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Integrated Laser Sensor for Exhaled Anaesthetic Agent Monitoring

Final Report Summary - INTELSENS (Integrated laser sensor for exhaled anaesthetic agent monitoring)

Through the INTELSENS project we pioneered technology for the optical detection of propofol, which is intravenously administered and the most widely used anaesthetic drug during surgery. A new optical sensing concept was developed for detecting trace levels of propofol in the exhaled breath. The results will guide future developments of on line anaesthetic sensors for propoful to be used in clinical environments.

Propofol (2,6-diisopropylphenol) is widely used with hundreds of thousands of doses administered each year in the UK alone, yet, alarmingly, there are currently no viable methods for monitoring propofol concentration in patients' blood plasma online during surgery. Consequently the effectiveness of propofol induced anaesthesia is only symptomatically assessed, using a subjective and unsophisticated point scoring system. An online capability to monitor propofol levels would dramatically improve the level of control over its administration. Quality of care would be improved by tailoring dosage to individuals' needs, reducing clinical recovery times and patient aftercare with associated cost benefits.

Upon injection, propofol is transported into the blood stream and trace fractions of the drug appear in the exhaled breath. In medical feasibility studies using mass spectrometry and gas chromatography propofol levels in parts-per-billion by volume (ppb) range had previously been estimated but the techniques were unsuitable for operation in theatre. A literature survey revealed that no attempts of optical detection had been made and data on absorption cross sections of gas phase propofol were not available. These were therefore measured by us for spectral features in the ultraviolet and infrared regions to inform an optimal strategy optical detection of propofol. The absorption cross-sections in the mid-infrared were quantified by Fourier transform spectrometry.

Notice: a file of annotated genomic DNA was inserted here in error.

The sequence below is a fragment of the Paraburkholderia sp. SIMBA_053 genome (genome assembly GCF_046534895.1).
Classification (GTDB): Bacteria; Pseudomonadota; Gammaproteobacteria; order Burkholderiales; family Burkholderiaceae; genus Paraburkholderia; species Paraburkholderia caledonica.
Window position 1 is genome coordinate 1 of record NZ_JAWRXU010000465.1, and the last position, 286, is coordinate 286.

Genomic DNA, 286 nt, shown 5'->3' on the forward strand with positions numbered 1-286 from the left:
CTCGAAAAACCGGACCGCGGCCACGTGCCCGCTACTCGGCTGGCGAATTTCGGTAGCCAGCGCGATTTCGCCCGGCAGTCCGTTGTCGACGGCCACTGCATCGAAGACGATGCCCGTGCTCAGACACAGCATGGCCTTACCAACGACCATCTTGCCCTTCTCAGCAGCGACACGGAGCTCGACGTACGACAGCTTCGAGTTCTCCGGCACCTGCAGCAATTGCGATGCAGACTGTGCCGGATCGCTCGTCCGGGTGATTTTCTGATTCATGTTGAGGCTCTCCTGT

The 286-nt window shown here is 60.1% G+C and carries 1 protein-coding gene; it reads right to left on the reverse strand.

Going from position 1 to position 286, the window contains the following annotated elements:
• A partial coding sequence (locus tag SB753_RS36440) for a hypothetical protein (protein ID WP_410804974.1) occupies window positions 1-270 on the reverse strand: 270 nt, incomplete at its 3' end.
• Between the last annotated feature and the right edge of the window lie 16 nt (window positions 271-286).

A photoacoustic spectroscopy (PAS) set-up was built for the UV absorption measurements. Detection by PAS was subsequently deemed the most promising route and a dedicated PAS system developed for propofol detection. Using laser excitation in the 260-270 nm spectral range we reached a 1 ppb detection limit with this sensor using calibrated samples generated in a permeation tube system. In a parallel development we developed a strategy to explore the use of broad bandwidth cavity enhanced absorption spectroscopy using supercontinuum radiation for exhaled breath analysis leading to a new technology that was featured as a 'research highlight' in Nature Photonics, Vol. 2, 535 (2008).

The project proved the concept beyond doubt and was accomplished through active collaboration between physicists, chemical engineers, medical professionals and commercial medical system developers. The results have raised interest in other research institutes and industrial system manufacturers. A follow-on project is aimed at a clinical evaluation of the PAS technique for online propofol monitoring in patients undergoing surgery. The novel CEAS techniques has furthermore shown great potential also beyond the current application in cross-disciplinary application fields such as atmospheric trace gas sensing, exhaled breath disease diagnostics, industrial process monitoring as well as pollutant detection in the liquid phase.

Contact details

Dr Clemens F. Kaminski
Department of Chemical Engineering and Biotechnology
University of Cambridge
New Museums Site, Pembroke Street
Cambridge CB2 3RA, UK
Telephone +44(0)1223 334777, Fax +44(0)1223 334796
Email: cfk23@cam.ac.uk http://laser.ceb.cam.ac.uk